Shaping Housing Policy, Advocacy, and Development: Collaboration with the California Coalition for Rural Housing
For the past several years, the CRC has enjoyed a collaboration with the California Coalition for Rural Housing (CCRH) as a way to support affordable housing developers, advocates, and policymakers at the frontlines of affordable housing production, preservation, and protection across the state. Based in Sacramento, CCRH is one of the oldest low-income housing coalitions in the country, working to promote and preserve affordable housing and sustainable, healthy communities throughout Rural California. CCRH’s programs focuses on advocacy, community asset building, research and education, and technical assistance on how to access and use the myriad housing programs available to farmworker, tribal, and rural communities. Two projects that the CRC team has assisted with include the San Joaquin Valley Healthy Homes Project and the Inclusionary Housing Database.
San Joaquin Valley Healthy Homes Project
Research shows that the more a household spends on housing, the less they have for other necessities that improve health outcomes, such as high quality food, medicine, and health care. Additionally, housing that is close to “high-amenity” resources – such as access to public transportation, schools, and healthy food options – also affects overall health. Unfortunately, sites identified for affordable housing development are frequently far removed from these key amenities. With these concerns in mind, CCRH partnered with the CRC, with generous funding from the San Joaquin Valley Health Fund, to map locations of high amenity sites for affordable housing developments in the San Joaquin Valley. This process included gathering parcel and zoning data in the 8-county region, overlaying these data with key high-amenity locations, and identifying high-density, residential parcels within certain distances of these key amenities. One of the many findings from this research is that of all the parcels analyzed across the San Joaquin Valley, only 8% were high-amenity, and only 4% were both high-amenity and zoned for higher housing density. The CRC created an interactive, online map to display the results, and the maps can be used by residents, advocates, developers, city staff, and elected officials. With the assistance of Ted Bradshaw Scholar, Samar Lichtenstein, the CRC also published an accompanying Story Map. The hope of this research and mapping process is to explore questions regarding land use and equity and to provide guidance when advocating for funding for affordable housing developments.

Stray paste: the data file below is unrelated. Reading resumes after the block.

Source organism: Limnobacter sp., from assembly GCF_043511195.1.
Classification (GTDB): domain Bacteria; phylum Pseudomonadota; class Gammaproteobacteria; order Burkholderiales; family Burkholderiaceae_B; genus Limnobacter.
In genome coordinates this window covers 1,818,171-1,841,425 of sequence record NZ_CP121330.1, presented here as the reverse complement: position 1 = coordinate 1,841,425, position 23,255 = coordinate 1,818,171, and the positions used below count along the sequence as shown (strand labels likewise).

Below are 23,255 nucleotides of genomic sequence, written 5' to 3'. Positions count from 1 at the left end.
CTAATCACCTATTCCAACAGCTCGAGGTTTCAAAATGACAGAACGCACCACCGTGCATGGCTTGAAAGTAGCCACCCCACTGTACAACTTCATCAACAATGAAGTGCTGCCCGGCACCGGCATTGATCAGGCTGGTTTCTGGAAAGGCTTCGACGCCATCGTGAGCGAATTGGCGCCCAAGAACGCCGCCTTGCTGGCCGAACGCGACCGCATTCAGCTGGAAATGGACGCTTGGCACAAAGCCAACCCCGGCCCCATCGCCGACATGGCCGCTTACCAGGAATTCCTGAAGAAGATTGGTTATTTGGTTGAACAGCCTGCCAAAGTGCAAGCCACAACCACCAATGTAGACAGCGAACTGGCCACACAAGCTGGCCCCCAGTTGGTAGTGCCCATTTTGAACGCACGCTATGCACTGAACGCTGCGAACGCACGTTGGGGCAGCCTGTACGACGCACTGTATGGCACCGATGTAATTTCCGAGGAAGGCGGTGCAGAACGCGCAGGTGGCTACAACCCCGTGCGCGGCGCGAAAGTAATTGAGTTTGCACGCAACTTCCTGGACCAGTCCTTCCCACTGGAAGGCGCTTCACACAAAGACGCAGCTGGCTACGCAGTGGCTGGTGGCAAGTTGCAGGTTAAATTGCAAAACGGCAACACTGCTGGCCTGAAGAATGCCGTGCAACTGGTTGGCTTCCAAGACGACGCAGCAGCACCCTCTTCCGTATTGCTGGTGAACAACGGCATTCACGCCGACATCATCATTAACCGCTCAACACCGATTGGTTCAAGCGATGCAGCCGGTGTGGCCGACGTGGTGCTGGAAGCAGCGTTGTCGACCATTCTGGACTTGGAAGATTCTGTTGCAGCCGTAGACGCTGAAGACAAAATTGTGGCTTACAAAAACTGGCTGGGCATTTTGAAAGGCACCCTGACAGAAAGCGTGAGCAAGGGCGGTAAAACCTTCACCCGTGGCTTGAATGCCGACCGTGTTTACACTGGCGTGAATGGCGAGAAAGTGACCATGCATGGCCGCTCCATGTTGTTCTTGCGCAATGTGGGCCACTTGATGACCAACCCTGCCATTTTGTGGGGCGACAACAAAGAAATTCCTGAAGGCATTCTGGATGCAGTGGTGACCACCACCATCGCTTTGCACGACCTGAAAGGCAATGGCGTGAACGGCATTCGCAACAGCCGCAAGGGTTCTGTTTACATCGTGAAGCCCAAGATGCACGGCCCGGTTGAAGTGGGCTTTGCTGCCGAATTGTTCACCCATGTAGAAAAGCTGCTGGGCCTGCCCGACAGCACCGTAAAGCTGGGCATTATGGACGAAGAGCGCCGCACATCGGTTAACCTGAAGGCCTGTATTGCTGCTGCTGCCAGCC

Inclusionary Housing Database
The California Inclusionary Housing Programs Searchable Database is a collaborative project between the CRC and the California Coalition for Rural Housing (CCRH). This online database documents and maps 150 inclusionary housing policies across the state and allows users to filter results using over 30 program and jurisdictional characteristics, including the percentage of affordable units required by income band, percentage of affordable units required by tenure type, unit number thresholds triggering IH requirements, income-targeting, term of affordability, alternative compliance methods, and more. Users can also select programs in jurisdictions with similar population size and geographic regions. The map identifies where in California these policies exist, and the pop-up panel provides detailed information about each policy. Users can then export selected policies into a table or spatial format for their own use. This publicly accessible web application informs stakeholders and helps make the case for inclusive communities where everyone, including disadvantaged populations, will have access to decent and affordable homes in good locations.
For more background on this project and instructions on how to use the database, see the Inclusionary Housing User Manual. For the full national inclusionary housing database, including fee-based programs, visit Grounded Solutions' Inclusionary Housing Map & Program Database.